Power of budget in security


By Samuel Shanthan  B.Sc.Eng. (Hons), MBCI, CPRM, CIPM, CISM

This article discusses the need for the business unit in charge of security, of any organisation to hold budget (i.e. funding), which grants power to accomplish and achieve security objectives, while helping to prioritise and spend wisely.

Depending on the manner in which information security/cyber security forms in the organisation structure, the same concept can be equally applied to Risk or Business Continuity or as a combined Security and Continuity budget.

In organisations where security management/discipline is shown as a profit centre, it would have better influence and budget, however, in many organisations it is considered as a cost centre and this article assumes it.

Funding problems

Funding is a challenge and a problem to fulfil security objectives, as shown in many surveys and a few are provided below.

According to The Security Profession in 2018/19 report from the Chartered Institute of Information Security, “threats are rising and budgets falling behind – implying a constant stress to achieve more (or defend better) with less resources”.

According to Spiceworks survey (2019), Security is among the top three (3) factors for increase in IT budgets.


In many small and medium organisations separate security budget does not exist, instead every time a business case has to be raised or budget has to be allocated from general operational expenditure or form other business unit budgets, which can be challenging and lead to waste of time for the security professionals.

“Figure 1:Approach types”

There are two possible approaches to create a security budget as in Figure 1 above:

  1. Get the budget for the setup. To negotiate to find the budget for the right security programme. In this approach the security uplift and the ongoing cost (CAPEX and OPEX) is estimated for the desired/target security setup, without taking into consideration the organisational appetite for spending. This should align with the security strategy, but is not discussed in this article.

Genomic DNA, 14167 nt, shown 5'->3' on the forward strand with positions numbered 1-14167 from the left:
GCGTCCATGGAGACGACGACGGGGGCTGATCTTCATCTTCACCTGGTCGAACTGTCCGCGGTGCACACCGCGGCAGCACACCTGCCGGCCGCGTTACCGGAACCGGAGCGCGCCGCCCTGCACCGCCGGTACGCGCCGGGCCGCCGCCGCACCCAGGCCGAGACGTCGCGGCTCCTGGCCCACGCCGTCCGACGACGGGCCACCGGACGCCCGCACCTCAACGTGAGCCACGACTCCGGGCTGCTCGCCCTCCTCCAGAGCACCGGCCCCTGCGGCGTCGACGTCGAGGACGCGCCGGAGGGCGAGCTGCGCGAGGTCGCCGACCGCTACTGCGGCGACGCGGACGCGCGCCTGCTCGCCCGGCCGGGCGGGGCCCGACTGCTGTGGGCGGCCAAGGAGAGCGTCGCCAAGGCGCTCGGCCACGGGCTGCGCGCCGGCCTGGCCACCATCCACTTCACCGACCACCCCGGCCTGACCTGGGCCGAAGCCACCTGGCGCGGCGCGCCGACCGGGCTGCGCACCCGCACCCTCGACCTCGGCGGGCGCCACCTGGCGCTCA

2. Plan the setup (project) to fit the budget. In this approach the organisational appetite for spending is obtained from executives before prioritising actions. After the CAPEX and OPEX are determined projects are prioritised to achieve security objectives.

In my experience, I have come across both methods being used and there is no right approach. Most professionals prefer the first approach and canvass continuously to obtain budget from the executives over a time. If they fail, then they try a reduced cost version and so on. There are pros and cons in each approach as in Table 1.

“Table 1: Approach pros and cons”

Challenge for CISOs

As security professionals and Chief Information Security Officers (CISO) we owe the responsibility to inform the management of the appropriate security setup that suits the business and leave them to make the decision. At the same time, we need to influence to gain budget approval to achieve the security objectives.

“Figure 2: Balancing budget”

In requesting budget, there is a fine balance, security managers and CISO’s should be aware of as in Figure 2 above:

  • Left: If more funding is requested, beyond the business can afford, while showcasing the security risks, then security may not be seen as a business enabler, and the CISO is at the risk of losing his/her role.